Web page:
The C3 Aquaculture research team combines aquaculture experience with a strong background in cellular and molecular biology and sensor technologies to provide research-based solutions to industry. Focusing on the development of the next generation of sustainable aquatic feeds the research aims to ensure a healthy and viable aquaculture industry through collaborative, practical R&D programs.
Investigating the effect of light quality on biomass production in Chaetoceros muelleri
PhD student Kenji Iwasaki
Supervisors: Professor Peter Ralph (UTS), Dr Milan Szabo (UTS) and Dr Wayne O`Connor (DPI)
This collaborative project between UTS (Prof. Peter Ralph and Dr Milan Szabo) and NSW Department of Primary Industry (Dr Wayne O`Connor), investigates the effects of light quality on biomass production in the diatom species Chaetoceros muelleri, which is largely used for aquafeed applications. Using novel small (500 ml) and large scale (500 l) photobioreactors and various LED configurations, the light quality is modulated to optimize the biomass production and biochemical composition of C. muelleri. For industry, this means more algal feed produced per production run, using less energy inputs.
Production optimisation of the diatom species Chaetoceros muelleri for aquaculture feed using large-scale photobioreactors
Honours Student: Robert Fleck
Supervisors: Professor Peter Ralph (UTS), Dr Mathieu Pernice (UTS) and Dr Wayne O`Connor (DPI)
UTS:C3 researchers have optimised an LED-based lighting systems that provide even illumination in large scale (500 L) photobioreactors. These large scale photobioreactors are already used for aquaculture industry and, with this new lighting system, they have the potential to minimize the adverse effects of light limitation and therefore improve algal growth. This collaborative project between UTS (Prof. Peter Ralph and Dr Mathieu Pernice) and NSW Department of Primary Industry (Dr Wayne O`Connor), investigates the effects of another major limiting factor on growth rates, which is the amount of CO2 available to algal cells. CO2 available to algal cells depends on a number of delivery factors: CO2 partial pressure, flow rate, bubble size and retention time. All of these affect the dissolved CO2 in the algal culture, which exists in equilibrium with carbonate (CO32-) and bicarbonate (HCO3-) ions, and can therefore be measured through pH.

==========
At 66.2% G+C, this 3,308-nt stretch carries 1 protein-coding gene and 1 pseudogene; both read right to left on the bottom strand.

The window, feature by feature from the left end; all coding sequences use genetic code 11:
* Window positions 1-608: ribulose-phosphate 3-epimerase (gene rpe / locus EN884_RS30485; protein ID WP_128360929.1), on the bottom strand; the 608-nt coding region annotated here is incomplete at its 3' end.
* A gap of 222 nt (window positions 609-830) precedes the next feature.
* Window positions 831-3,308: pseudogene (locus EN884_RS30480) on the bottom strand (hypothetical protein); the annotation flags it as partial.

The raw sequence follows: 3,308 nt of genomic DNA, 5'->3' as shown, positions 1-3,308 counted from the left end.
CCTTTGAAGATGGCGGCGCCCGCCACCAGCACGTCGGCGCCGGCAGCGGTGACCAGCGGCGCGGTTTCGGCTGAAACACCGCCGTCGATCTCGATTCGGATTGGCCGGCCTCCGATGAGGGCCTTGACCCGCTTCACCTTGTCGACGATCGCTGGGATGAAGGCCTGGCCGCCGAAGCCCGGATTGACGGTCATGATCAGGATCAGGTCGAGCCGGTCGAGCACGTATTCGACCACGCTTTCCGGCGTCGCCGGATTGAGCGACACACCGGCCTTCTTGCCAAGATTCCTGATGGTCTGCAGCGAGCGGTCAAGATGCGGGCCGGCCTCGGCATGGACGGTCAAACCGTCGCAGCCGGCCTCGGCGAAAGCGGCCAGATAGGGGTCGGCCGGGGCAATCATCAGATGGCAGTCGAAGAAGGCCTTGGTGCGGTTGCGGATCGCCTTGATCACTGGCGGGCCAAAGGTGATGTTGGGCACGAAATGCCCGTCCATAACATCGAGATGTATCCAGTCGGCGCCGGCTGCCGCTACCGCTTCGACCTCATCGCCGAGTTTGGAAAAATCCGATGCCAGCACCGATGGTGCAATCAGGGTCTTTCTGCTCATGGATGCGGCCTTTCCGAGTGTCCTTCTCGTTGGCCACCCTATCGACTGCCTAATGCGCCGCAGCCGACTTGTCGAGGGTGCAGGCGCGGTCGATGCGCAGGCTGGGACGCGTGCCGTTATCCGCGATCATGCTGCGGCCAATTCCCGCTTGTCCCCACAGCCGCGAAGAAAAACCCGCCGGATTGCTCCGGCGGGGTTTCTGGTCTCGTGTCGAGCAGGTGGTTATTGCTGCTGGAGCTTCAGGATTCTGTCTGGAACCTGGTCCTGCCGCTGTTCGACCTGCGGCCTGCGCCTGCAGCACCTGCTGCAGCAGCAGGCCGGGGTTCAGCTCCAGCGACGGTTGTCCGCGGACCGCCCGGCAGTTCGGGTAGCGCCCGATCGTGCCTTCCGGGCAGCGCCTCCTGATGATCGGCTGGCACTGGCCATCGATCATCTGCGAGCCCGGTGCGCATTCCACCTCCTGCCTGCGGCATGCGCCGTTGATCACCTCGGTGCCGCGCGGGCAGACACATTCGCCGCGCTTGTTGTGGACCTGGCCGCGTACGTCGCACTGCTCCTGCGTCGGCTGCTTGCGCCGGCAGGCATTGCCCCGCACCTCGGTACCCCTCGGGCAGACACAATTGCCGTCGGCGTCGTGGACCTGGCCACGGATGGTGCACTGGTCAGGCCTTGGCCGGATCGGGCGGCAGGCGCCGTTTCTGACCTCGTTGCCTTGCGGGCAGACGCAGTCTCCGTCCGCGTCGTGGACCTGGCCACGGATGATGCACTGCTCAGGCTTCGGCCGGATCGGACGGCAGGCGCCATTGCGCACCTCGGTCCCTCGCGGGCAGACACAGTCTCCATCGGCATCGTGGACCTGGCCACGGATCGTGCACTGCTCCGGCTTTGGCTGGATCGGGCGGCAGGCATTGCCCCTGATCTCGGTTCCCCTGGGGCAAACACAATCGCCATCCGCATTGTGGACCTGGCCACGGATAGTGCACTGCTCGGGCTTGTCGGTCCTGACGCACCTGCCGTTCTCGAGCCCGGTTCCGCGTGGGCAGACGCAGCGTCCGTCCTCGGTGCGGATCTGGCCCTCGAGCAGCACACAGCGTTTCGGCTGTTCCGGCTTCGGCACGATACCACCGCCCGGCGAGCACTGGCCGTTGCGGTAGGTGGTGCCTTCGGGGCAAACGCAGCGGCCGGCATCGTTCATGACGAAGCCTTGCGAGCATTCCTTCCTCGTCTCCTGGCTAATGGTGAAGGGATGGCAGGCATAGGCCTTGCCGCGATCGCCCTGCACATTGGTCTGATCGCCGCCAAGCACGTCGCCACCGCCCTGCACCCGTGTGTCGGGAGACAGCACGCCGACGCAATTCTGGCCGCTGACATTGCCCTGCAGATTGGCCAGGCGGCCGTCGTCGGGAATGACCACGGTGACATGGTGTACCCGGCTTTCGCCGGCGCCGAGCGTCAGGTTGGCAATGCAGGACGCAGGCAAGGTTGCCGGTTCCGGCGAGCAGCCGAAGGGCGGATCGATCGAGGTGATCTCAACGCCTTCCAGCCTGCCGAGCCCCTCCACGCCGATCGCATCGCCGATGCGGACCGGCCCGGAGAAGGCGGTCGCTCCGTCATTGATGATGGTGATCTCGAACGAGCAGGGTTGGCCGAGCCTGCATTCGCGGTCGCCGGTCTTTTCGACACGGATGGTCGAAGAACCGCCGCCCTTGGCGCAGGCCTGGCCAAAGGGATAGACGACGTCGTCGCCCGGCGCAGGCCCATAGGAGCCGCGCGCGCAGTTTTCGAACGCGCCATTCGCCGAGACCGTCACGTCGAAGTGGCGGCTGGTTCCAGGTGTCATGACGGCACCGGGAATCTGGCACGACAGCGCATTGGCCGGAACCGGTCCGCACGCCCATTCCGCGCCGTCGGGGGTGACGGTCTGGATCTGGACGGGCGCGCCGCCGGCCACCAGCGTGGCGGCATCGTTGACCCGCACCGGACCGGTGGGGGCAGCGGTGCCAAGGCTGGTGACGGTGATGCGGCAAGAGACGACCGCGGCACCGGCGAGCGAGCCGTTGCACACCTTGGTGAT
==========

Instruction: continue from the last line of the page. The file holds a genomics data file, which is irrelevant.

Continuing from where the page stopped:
Using large scale (500 L) photobioreactors already used for aquaculture industry, the carbon dioxide feed will be modulated to optimize the biomass production and biochemical composition of C. muelleri. This will result in improved biomass productivity and/or reduced operating costs for the aquaculture industry.
These projects are being completed in collaboration with the Department of Primary Industries.
These project ideas provide insights into areas in which C3 is working or could work to help the shellfish, crustacean and finfish aquaculture industries.
Feed / Nutrition
Nutritional optimisation of aquafeed
This project will bring new insights into how microalgal diversity and culturing conditions affect the nutritional value (lipids, carbohydrates, proteins) of aquafeed.
Production optimisation of aquafeed
This project will compare different culturing conditions (500L) for optimized aquafeed production and more particularly batch vs batch-fed conditions.
This project will study the use of algal strains containing elevated levels of antioxidants.
This project will study digestion and integrity of different microalgal strains in order to improve delivery for potential oral vaccine.
Harmful algal blooms and seafood safety
Engineering and Operations
Sustainable production – nutrients recycling
This project will study the benefits of reusing excess nutrients in aquaculture systems, more particularly through aquaponics, i.e. systems that have two complementary crops, e.g. fish and plants.
Smart algal production system
This project will develop the next generation of sensors to monitor ponds and reactors for aquaculture.
This project will study the nutritional impact of mixed micro-algal strain culture.
For more information on these projects or how to partner with UTS:C3 contact Dr Mathieu Pernice email@example.com